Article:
It’s that time again. Even though it comes consistently at the same time every year, Christmas somehow always seems to sneak up on us. We say that next year we will save money throughout the year to reduce the burden of all the additional expenses related to the holiday, yet somehow we never do it.

Since this year is probably no different, I thought this would be a good time to share some tips on how to enjoy a debt free holiday season. By having a game plan prior to the first swipe of the credit card, you too can have a wonderful yuletide celebration without the dread of opening your mailbox on January 1.

The first step to any good financial plan is to look at your historical spending as well as your current discretionary income to develop a ”Christmas budget”. For people new to this whole budgeting thing, you may have no idea what was spent in previous years. If that’s the case, dig out some old bank and credit card statements from last year and do your best to get a ball park number. Once you know what you have spent in the past, it’s time to figure out what you can spend this year. Whatever you decide, it must jive with your overall monthly budget. Remember, things like rent and utilities are still going to need to be paid, so be realistic in what is actually available to spend on Christmas.

Once you have your overall Christmas budget laid out, you should break this Christmas budget down into subcategories. Most people, when thinking about Christmas spending, only consider the cost of gifts, and fail to factor in other seasonal expenses such as food, decorations, entertainment, etc. To have a truly realistic projection of what the holiday is going to cost, all of these additional expenses must be included.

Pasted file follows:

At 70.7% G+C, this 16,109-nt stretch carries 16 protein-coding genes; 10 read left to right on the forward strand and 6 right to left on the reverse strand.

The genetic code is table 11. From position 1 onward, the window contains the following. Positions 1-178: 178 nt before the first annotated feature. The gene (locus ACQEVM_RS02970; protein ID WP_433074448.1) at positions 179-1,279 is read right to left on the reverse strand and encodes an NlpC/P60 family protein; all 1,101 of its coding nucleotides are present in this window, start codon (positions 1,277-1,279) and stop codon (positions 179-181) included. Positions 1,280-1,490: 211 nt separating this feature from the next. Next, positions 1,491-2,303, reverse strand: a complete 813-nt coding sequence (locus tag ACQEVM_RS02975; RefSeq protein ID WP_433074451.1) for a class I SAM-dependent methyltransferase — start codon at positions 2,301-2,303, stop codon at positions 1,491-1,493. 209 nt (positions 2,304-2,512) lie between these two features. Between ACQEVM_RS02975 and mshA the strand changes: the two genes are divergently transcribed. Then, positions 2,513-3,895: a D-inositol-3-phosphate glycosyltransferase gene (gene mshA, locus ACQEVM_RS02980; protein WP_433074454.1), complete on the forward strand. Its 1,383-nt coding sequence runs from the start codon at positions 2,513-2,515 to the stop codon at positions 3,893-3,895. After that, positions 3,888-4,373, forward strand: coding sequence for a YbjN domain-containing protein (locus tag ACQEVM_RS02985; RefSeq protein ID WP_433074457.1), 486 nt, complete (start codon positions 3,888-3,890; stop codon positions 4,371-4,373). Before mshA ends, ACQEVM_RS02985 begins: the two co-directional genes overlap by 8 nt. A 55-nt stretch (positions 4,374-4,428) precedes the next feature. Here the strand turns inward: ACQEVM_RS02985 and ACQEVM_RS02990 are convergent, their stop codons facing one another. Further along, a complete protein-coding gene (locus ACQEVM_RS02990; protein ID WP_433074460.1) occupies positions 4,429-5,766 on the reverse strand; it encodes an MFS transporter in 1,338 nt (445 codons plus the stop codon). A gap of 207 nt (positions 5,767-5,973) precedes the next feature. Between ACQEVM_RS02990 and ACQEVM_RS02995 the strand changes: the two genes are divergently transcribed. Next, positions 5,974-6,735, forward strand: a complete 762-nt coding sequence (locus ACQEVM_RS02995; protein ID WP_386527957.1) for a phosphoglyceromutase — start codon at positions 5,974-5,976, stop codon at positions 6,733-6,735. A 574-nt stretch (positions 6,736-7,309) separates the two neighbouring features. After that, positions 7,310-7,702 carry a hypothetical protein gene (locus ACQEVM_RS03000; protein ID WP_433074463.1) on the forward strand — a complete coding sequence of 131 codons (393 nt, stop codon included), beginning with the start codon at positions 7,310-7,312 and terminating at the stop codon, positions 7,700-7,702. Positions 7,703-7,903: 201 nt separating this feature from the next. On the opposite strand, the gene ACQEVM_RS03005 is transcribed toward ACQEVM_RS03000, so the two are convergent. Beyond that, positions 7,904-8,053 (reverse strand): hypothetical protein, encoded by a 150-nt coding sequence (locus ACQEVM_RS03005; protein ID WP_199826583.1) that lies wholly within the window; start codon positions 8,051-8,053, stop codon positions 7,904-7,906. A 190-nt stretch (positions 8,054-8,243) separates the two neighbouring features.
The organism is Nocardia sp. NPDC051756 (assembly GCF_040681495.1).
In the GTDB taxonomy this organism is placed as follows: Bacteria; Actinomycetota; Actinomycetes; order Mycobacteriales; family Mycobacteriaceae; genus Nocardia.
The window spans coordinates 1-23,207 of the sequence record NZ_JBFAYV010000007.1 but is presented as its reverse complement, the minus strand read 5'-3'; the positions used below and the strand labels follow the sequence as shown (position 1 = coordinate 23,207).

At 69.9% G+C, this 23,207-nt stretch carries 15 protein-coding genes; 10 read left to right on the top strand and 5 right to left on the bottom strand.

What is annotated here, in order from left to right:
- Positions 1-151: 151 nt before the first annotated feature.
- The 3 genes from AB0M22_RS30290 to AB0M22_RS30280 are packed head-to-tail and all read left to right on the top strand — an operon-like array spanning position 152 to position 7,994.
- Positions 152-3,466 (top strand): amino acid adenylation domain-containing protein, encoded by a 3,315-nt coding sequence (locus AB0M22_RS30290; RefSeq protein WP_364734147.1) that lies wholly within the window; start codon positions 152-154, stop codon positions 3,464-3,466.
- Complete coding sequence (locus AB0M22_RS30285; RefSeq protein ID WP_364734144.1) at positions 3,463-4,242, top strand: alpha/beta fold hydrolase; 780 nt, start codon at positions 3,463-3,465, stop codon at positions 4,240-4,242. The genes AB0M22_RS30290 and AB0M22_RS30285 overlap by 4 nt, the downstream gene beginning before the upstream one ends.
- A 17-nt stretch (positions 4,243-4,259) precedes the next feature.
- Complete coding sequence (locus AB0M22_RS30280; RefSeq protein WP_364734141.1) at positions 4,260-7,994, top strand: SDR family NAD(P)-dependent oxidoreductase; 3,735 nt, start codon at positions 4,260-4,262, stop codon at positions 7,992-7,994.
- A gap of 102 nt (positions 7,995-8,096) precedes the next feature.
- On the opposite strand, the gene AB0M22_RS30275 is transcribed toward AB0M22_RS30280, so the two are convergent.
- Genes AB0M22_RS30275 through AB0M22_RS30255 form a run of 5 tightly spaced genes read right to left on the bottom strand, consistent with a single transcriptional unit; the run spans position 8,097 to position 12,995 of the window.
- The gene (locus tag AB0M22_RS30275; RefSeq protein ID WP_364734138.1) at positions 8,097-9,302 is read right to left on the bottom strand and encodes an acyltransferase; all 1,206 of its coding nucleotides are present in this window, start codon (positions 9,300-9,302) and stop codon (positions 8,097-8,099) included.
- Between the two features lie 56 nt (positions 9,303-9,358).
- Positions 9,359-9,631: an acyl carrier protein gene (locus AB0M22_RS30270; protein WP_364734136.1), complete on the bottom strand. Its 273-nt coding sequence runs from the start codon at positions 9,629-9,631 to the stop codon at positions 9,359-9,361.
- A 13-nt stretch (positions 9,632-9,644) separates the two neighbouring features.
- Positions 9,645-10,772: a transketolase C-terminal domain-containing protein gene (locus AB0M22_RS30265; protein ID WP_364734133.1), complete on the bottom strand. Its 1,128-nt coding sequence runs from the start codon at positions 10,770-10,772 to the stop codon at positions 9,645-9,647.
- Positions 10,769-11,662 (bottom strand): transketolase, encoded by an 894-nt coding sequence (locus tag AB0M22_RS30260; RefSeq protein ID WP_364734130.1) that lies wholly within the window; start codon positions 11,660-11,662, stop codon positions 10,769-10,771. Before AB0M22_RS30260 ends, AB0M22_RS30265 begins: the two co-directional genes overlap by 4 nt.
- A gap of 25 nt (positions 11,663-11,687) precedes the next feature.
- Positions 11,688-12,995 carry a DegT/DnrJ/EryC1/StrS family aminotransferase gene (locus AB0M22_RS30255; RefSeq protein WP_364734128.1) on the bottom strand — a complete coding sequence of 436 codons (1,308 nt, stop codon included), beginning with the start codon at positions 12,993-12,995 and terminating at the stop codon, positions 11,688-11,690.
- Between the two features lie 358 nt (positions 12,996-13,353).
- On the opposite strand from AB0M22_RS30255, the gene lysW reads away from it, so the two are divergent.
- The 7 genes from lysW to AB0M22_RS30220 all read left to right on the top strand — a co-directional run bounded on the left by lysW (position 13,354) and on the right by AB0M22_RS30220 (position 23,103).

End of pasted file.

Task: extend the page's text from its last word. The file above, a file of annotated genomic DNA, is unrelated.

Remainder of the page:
Next, since gifts usually take up the lion’s share of your Christmas budget, you should sit down with a pen and paper and plan all gift purchases prior to spending a dime. Not only does this include who you will buy a gift for, but also how much you will spend for each person. This is often the most difficult part of the entire budgeting process. Because when you start to do the math you will often realize that some people you wish to buy gifts for will have to settle for a Christmas card, and the gifts you do buy for people may not be as extravagant as you would like.

Finally, you must track your spending as you go. As much as you plan in advance, adjustments will have to be made. Some things will cost more than you think they will, and unplanned expenses will always pop up.  But when those things happen, it doesn’t mean the war is lost. If you are tracking your spending as you go, you will just have to make additional adjustments to your overall Christmas budget. Remember, all that has to happen for the budget to still work, is for these increases in spending to be offset by decreases in spending in other areas of the total budget.

As the Cheshire Cat told Alice, “If you don’t know where you are going, any road will get you there.” This Christmas, my advice to you is get yourself a roadmap and follow it. You’ll be amazed how much more enjoyable the season is when you’re paying for it in cash.

(Advice is intended to be general in nature)